Summary: This paper shows that bilateral free trade agreements can undermine political support for further multilateral trade liberalization. If a bilateral trade agreement offers disproportionate benefits to a country`s most important, their reserve value on the level of multilateral free trade will be increased and a multilateral agreement will be blocked. Bilateral agreements between countries with similar factor endowments will be most likely to have this effect. It also follows that bilateral free trade agreements can never increase political support for multilateral free trade. Copyright 1997 of the American Economic Association. American Economic Review is currently published by Esther Duflo Suppose two countries have the opportunity to negotiate a free trade agreement (FTA). Will a free trade agreement between these countries be politically viable? If so, what form will it take? We approach these issues with a political-economic framework that emphasizes the interaction between specific industry stakeholders and an incumbent government. We describe the economic conditions necessary for a free trade agreement to be a balancing result, both in the event that the agreement covers all bilateral trade and in the event that a small number of politically sensitive sectors can be excluded from the agreement. Export reference: BibTeX RIS (EndNote, ProCite, RefMan) HTML/Text Persistent link: EconPapers.repec.org/RePEc:aea:aecrev:v:87:y:1997:i:4:p:506-19 Order information: This magazine article can be ordered fromwww.aeaweb.org/journals/subscriptions Date: 1997 References: Add references to CitEc Citations: View citations in EconPapers (159) Track citations by RSS feed American Economic Review, vol. 85, 1995, pp.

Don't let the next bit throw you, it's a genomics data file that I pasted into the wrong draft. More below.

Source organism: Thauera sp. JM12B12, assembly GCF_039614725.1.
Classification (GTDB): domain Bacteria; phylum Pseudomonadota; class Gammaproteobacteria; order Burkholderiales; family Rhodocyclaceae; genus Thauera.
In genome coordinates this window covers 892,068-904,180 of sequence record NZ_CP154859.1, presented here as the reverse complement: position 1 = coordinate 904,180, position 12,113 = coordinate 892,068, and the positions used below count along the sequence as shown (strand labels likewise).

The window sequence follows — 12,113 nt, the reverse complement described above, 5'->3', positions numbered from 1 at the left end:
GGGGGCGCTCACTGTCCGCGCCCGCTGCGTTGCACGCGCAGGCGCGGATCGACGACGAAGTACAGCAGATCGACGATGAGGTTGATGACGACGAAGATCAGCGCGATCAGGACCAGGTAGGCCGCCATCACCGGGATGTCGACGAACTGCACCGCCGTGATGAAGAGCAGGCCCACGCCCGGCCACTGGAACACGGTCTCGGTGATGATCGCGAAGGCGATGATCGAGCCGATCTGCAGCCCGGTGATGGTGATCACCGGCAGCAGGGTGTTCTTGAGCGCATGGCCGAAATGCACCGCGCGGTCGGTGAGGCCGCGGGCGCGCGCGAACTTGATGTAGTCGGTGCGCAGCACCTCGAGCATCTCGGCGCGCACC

667-690 citations courtesy of American Economic Review, 1997, vol. 87, edition 4, 506-19 Downloads: (Link leaves this page) links.jstor.org/sici?sici=0002-8282%2819970. O%3B2-Z&origin=repec Full Text (application/pdf) Full text access is limited to JSTOR subscribers. For more information, see www.jstor.org. Related Works:This article may be available elsewhere in EconPapers: Search for articles with the same title….